I have long wondered what the tipping point in intercollegiate athletics would be. Either it would move from the untethered pursuit of money and entertainment toward a model consistent with the soul of higher education, or it would separate from higher education and become professional. The time has arrived for us to move in one direction or the other.

As a lifelong gender-equity advocate and a former collegiate and Olympic athlete, I firmly believe in the educational mission of athletics and its ability to enhance academics and life. Participants in most sports fulfill this mission beautifully, in part, by markedly outperforming their peers in graduation rates. But when football and men's basketball programs cloak their vigorous commercial activities as educational endeavors, they are deceiving taxpayers and their own universities.

Taxes are not imposed on revenues from corporate sponsorships, ticket sales, or donors' contributions, and athletic facilities are built with tax-free bonds. Students are often forced to pay for athletics as part of their student fees, even for the very few sports programs whose income exceeds expenses. The public forgoes taxes on the NCAA's multibillion-dollar basketball-championship television contract with CBS and Turner Sports, as well as on billions more in guaranteed payouts from current media football contracts to the top five major conferences.

At the same time, athletics are heavily subsidized by their institutions directly. The latest report from the Knight Commission on Intercollegiate Athletics found that roughly 80 percent of the Football Bowl Subdivision programs averaged a net operating deficit of nearly $10-million. That's money coming from academics to athletics, not the other way around.

Here's what we need to do to eliminate the commercialization and the underlying economic incentives that fuel, among other things, cheating, criminal coverups, and blatant noncompliance with federal laws that give women equal access to collegiate sports:

1. Congress should pass a narrow antitrust exemption that would allow the NCAA to control athletic-program costs and television revenues. Only Congress can override the Supreme Court's 1984 decision that the NCAA could not require its members to participate in its television plan, which at that time spread revenues broadly among athletic programs and helped preserve amateurism. Because of this case, universities are now legally powerless to act collectively to stop the athletic arms race.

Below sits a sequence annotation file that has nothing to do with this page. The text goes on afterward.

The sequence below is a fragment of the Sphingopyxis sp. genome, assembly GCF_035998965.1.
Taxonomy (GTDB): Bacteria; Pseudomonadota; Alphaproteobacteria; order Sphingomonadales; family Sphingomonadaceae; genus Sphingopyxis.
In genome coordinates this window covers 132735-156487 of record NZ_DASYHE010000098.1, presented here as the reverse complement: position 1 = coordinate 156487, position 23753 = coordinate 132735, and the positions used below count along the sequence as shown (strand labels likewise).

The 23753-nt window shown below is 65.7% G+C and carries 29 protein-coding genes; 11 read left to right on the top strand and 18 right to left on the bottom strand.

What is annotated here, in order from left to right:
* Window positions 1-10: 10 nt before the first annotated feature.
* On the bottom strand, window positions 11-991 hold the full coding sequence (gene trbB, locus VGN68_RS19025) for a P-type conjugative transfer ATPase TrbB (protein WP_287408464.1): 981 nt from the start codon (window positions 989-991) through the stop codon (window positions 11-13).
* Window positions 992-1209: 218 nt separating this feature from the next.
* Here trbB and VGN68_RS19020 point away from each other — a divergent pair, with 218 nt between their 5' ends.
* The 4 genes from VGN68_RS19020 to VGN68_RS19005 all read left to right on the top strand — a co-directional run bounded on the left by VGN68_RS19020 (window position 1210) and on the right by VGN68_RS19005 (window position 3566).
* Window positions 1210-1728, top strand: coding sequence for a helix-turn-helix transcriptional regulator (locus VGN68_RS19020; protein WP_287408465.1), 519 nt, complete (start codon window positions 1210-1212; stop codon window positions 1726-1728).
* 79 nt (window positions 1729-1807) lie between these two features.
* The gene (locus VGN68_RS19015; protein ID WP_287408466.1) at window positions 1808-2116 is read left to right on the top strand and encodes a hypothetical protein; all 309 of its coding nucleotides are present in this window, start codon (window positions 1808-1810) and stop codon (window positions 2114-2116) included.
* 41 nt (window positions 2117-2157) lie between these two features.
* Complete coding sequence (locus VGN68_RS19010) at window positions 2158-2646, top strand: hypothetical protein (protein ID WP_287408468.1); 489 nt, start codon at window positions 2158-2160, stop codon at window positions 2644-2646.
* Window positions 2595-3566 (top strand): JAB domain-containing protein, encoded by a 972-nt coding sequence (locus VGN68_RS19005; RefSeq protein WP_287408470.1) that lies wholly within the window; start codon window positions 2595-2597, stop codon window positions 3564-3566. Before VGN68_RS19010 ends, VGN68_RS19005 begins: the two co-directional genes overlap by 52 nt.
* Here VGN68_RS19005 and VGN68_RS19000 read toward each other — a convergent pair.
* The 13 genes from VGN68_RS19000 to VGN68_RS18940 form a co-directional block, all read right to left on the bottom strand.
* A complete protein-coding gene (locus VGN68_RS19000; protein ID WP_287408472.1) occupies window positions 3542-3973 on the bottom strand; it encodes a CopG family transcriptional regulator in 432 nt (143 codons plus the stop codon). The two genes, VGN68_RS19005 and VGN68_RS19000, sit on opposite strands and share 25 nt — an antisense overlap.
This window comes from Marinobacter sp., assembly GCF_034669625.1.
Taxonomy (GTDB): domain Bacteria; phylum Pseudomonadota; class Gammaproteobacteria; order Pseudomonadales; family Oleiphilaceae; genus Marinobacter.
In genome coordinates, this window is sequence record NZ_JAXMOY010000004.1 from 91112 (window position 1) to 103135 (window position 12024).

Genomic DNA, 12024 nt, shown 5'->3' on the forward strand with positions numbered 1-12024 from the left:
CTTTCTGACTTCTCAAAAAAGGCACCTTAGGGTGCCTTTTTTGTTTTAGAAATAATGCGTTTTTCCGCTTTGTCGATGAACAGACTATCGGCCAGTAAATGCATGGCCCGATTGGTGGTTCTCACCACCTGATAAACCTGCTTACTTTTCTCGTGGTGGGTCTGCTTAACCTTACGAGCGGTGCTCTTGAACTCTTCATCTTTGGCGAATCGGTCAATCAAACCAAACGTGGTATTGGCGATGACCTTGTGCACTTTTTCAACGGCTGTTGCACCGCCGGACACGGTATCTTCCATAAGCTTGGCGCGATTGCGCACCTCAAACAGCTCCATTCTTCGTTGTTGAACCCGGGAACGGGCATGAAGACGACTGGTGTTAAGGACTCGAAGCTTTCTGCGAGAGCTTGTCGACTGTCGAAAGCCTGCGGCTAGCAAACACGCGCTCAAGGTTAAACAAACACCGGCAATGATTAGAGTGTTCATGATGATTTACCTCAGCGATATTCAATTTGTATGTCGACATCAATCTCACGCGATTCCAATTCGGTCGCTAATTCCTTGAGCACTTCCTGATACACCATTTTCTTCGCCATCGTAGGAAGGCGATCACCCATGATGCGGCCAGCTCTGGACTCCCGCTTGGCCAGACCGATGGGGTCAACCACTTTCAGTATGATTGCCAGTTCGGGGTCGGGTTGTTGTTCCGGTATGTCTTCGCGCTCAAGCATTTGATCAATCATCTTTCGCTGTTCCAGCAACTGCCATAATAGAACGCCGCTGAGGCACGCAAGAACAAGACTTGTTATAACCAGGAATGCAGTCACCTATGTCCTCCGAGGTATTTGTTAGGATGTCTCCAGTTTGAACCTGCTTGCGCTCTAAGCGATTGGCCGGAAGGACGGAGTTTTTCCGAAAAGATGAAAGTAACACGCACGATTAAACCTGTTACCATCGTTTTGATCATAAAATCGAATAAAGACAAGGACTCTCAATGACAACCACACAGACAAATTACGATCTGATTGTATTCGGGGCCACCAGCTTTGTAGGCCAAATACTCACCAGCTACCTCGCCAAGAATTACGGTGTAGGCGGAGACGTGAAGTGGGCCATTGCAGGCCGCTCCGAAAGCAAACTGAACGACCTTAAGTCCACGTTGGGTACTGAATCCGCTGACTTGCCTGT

2. The NCAA and conferences should replace win-loss records as a determining factor in revenue distribution with demonstrated educational values. The NCAA distributes television money by using a three-part formula: the number of sports that conferences and institutions sponsor; the number of grants-in-aid a college provides; and team performance. Instead, the formula should include graduation rates, academic performance, diversity of all kinds, and gender equity. Additional funds could be awarded for preventing criminal ac­tivity and violence against women, or in the community engagement of the athletics department. We are a naturally competitive society. I swam during the era of true "amateurism" in the Olympics, and I cannot imagine training harder if a first-string NFL contract had been waiting for me at the finish line. But linking winning to economic viability is the surest pathway to its overemphasis.

3. Intercollegiate athletics programs should be required to justify their expenditures annually, tying them to educational outcomes. Some programs are spending more than three-quarters of a million dollars per athlete per year; I can tell you what it takes to produce athletic greatness, and it is not a tenth of that sum. Just ask the Olympic Committee. Most women's athletics and men's Olympic sports programs will have no problem justifying their return on investment to society. Yet because of the underlying economic model, gender equity remains elusive. Women in college get just 42 percent of sports opportunities, despite being 57 percent of the student body. A recent lawsuit and a New York Times investigation suggest gender inequities are even greater than reported because of deceptive practices at some colleges. The overtly commercial nature of much of college athletics makes it less likely that those with direct authority to make major, fundamental improvements are inclined to do so.

Changing the economic metrics for collegiate sports is not a new idea. And incorporating gender equity as a factor in the distribution of money is consistent with the NCAA's own values, embodied in a gender-equity task-force report it released in 1993, which says: "An athletics program can be considered gender equitable when the participants in both the men's and the women's programs would accept as fair and equitable the overall program of the other gender." What is different now is the decibel level of the calls for major reforms.

Until the Penn State scandal, the public was willing to acknowledge the wisdom of these proposals, but did not have the political will to enact them. Now we must return the educa­tional mission to collegiate athletics and eliminate its commercial exploitation. We deserve far more from our tax dollars (and universities' tax exemptions) than we are getting.

Nancy Hogshead-Makar is a professor at Florida Coastal School of Law, senior director of advocacy at the Women's Sports Foundation, and a three-time Olympic gold medalist.